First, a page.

A client of mine recently let me know that the MWA (Mystery Writers of America) listserve has been having an active discussion about the value of book tours and signings, and she thought my opinion might make an interesting blog post. I’ll let you decide whether or not she’s right.
The legendary book tour. It’s what most writers aspire to, right? Being flown around by your publisher, staying in posh hotels, being wined and dined by publicists, reporters, and booksellers, all while meeting with hundreds of adoring fans. Well, in truth, most book tours are usually done from behind the wheel of your own car, staying with friends and family (even if it means on the couch), wining and dining on caffeine and Big Macs, and meeting and greeting sometimes no more than eight fans.
So what is the benefit of a book tour? Truthfully, sometimes there isn’t one. Unless you do it right. While authors often look to a book tour to meet and greet fans, in truth the real success of a book tour is meeting and greeting booksellers—those people who are going to handsell your book to hundreds of future fans. Is this worth setting up a tour for? Not necessarily, but it is worth making the effort to do. Whenever you pass by a new bookstore, whether it’s in your neighborhood or one across the country, take a few minutes to go in and introduce yourself to the manager, clerk, and whoever else might be around. Offer to autograph any books they might have on their shelves and, if you find you have a fan, buy a book for her and autograph it. These are the people who are asked recommendations for new authors and these are the people who can get your books into the hands of readers everywhere.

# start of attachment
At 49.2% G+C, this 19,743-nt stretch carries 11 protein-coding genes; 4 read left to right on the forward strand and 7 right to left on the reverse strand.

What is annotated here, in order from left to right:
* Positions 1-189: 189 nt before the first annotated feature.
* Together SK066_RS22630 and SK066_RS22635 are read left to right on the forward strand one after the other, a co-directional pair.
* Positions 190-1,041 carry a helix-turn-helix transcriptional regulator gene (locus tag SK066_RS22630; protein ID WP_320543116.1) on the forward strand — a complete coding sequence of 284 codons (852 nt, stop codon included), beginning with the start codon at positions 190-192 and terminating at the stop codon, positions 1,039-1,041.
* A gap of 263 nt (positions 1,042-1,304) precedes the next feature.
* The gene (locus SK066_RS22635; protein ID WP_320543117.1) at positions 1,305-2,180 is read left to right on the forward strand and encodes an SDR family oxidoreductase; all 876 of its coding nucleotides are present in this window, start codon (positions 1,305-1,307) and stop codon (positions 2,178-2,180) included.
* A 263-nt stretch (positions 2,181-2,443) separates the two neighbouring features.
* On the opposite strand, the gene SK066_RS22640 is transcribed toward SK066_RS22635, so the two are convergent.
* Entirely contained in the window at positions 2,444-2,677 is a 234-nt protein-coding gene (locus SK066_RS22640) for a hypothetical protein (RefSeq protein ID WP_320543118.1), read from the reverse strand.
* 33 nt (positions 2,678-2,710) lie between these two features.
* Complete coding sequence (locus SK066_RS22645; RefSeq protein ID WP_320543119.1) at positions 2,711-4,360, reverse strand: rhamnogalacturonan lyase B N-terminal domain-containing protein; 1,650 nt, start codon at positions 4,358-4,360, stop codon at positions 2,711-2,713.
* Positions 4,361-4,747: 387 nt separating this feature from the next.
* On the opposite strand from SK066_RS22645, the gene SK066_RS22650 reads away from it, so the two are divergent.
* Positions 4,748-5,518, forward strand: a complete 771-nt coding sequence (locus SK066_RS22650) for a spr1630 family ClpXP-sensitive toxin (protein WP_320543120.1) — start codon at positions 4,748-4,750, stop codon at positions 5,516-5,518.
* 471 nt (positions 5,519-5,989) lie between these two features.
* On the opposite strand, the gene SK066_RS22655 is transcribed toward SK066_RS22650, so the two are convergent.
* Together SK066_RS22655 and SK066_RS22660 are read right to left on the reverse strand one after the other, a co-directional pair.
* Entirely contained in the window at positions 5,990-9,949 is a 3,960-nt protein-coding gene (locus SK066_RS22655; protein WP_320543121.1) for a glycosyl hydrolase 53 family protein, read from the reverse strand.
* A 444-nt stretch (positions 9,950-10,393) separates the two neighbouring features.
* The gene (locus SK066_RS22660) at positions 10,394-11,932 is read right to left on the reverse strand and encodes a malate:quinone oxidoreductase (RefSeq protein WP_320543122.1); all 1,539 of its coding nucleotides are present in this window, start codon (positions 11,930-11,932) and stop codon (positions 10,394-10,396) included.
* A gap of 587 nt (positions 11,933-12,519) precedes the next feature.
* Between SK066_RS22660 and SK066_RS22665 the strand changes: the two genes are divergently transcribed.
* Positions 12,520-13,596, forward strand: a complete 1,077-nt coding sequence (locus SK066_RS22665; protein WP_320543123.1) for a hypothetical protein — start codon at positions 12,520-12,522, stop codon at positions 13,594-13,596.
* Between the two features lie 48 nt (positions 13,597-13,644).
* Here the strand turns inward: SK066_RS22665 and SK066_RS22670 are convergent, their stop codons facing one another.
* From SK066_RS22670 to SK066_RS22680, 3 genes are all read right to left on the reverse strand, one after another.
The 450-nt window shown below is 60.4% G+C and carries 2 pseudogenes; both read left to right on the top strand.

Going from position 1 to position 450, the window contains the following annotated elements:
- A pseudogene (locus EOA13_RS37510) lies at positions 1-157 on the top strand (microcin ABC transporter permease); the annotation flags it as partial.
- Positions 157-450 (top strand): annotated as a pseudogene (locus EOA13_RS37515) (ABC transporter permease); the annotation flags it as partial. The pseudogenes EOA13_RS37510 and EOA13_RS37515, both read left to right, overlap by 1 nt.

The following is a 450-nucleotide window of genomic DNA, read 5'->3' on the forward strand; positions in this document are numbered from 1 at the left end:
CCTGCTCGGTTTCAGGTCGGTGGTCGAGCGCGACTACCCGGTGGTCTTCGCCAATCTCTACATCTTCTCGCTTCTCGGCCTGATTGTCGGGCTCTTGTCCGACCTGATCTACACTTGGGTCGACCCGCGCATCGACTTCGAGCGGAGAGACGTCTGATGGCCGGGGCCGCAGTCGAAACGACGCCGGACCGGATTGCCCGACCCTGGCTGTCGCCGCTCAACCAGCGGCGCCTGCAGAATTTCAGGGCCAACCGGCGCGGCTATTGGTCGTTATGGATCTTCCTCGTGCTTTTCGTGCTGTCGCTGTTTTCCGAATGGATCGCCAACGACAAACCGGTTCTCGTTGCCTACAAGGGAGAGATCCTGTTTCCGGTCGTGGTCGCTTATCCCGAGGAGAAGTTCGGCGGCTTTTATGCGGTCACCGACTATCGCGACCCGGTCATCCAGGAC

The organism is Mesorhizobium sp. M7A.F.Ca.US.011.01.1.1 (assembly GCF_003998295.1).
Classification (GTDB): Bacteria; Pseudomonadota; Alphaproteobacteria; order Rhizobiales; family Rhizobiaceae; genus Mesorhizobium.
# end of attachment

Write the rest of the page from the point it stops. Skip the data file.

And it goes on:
Book tours can be incredibly costly for little reward, and while there are authors who will tell you that it worked wonders for them, I bet there are twice as many with tales of sitting for hours in a dark corner of the bookstore only to sell one book . . . to their mothers.